Wednesday, January 9, 2008

HM And The Angry Hour

All right. It was two hours. Two hours of my time that I will never get back. I ain't no spring chicken, you know! My time is valuable.

It all started when the last bell rang, and I grabbed my coat and raced the kids down the hall for my parking lot duty. Upon exiting the building, I was a bit discombobulated to see our leader and another staffer standing by the steps. The staffer said, "There's Mrs. Hillbilly Mom." No poop, Genius. That's what happens when I have duty. I suppose she thought I was trying to sneak out, and code-ily alerted our leader. Aha! She doesn't know that I park at the OTHER end of the building. I started on my merry way to the other set of steps, where I do my duty from. It's more prepositionendingsentence-friendly. Our leader turned, and called, "There's a man with a camera. He's supposed to be here." Good to know. Before I dash across the yard and tackle him to protect the helpless students from him in case he's an unidentified pervert.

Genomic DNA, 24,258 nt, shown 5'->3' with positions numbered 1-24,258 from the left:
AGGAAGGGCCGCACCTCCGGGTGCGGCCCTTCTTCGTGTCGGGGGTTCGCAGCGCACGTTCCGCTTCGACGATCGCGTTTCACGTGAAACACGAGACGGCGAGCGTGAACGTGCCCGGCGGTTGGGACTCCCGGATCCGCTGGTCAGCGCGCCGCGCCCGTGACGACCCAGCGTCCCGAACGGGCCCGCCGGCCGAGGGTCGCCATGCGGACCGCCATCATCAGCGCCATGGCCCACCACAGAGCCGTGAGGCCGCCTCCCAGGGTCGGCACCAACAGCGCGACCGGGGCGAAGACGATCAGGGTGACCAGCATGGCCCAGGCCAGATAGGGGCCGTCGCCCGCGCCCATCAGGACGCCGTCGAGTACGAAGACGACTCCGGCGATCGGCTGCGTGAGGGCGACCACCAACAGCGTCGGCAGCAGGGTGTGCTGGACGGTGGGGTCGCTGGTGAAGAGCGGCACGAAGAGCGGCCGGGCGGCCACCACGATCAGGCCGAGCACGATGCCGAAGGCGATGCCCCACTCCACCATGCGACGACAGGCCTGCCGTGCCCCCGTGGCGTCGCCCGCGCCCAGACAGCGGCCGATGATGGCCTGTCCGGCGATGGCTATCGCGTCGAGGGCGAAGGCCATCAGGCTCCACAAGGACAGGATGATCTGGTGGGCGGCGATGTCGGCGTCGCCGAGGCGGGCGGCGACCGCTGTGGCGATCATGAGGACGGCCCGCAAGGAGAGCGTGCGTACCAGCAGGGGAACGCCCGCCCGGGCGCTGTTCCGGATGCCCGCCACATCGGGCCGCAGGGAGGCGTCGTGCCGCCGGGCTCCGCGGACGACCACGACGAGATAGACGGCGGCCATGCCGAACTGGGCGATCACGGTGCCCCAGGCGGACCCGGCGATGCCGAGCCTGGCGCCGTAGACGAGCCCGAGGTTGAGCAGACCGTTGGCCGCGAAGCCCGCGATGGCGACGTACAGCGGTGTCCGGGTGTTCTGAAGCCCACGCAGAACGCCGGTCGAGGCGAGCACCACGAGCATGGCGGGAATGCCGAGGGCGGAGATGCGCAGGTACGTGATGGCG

After cooling my heels and all other body parts for 15 minutes while shooting the breeze with Mr. S and his cohort, we declared that the time for duty had ended. The photographer had entered the building, but HIS cohort, who was spied standing beside the drive with a steno notebook before the kids even got out of the building, came over to chat. Seems they are safetly consultants that we've hired. She had issues. She thought we needed a speed limit sign on the 100-yard drive, and a stop sign where it connects with the road. Oh, and she saw a kid in a maroon truck squealing his tires, but she didn't get the license number, and she thinks someone needs to talk to him about it. I wonder if she knows that people in H*LL want ice water? D'ya think? We always report activity like this to the principal. And he talks to the kid about it. Then the next day, a different kid does it. The cycle continues. Maybe we need to put up signs at staggered intervals that say 'No Tire Squealing... We Mean It... We Really Mean it.' And if that fails, we can whip out our district-issue coiled-up spike strip tire-shredder thingy from the holster on our belt of Kid-Be-Good tools, and make sure they get the message. She kept harping about stuff, and asked if we had any concerns. She said she would be there tomorrow, observing the hallways, and students entering and leaving classes. So I told her there was one issue that personally concerns me, and that is the fact that the kids go to their lockers when they get to school. And roam. When we first moved into the building, they had to go to the lunchroom, or the gym. That is where the supervision is. If they walk the halls, you don't know who is bringing in what. And this safety woman had the nerve to tell me, "Well, that wouldn't go over very well with the kids, this being a high school. They need to go to their lockers. They would feel confined." Sweet Gummi Mary! Are we running a school or a country club?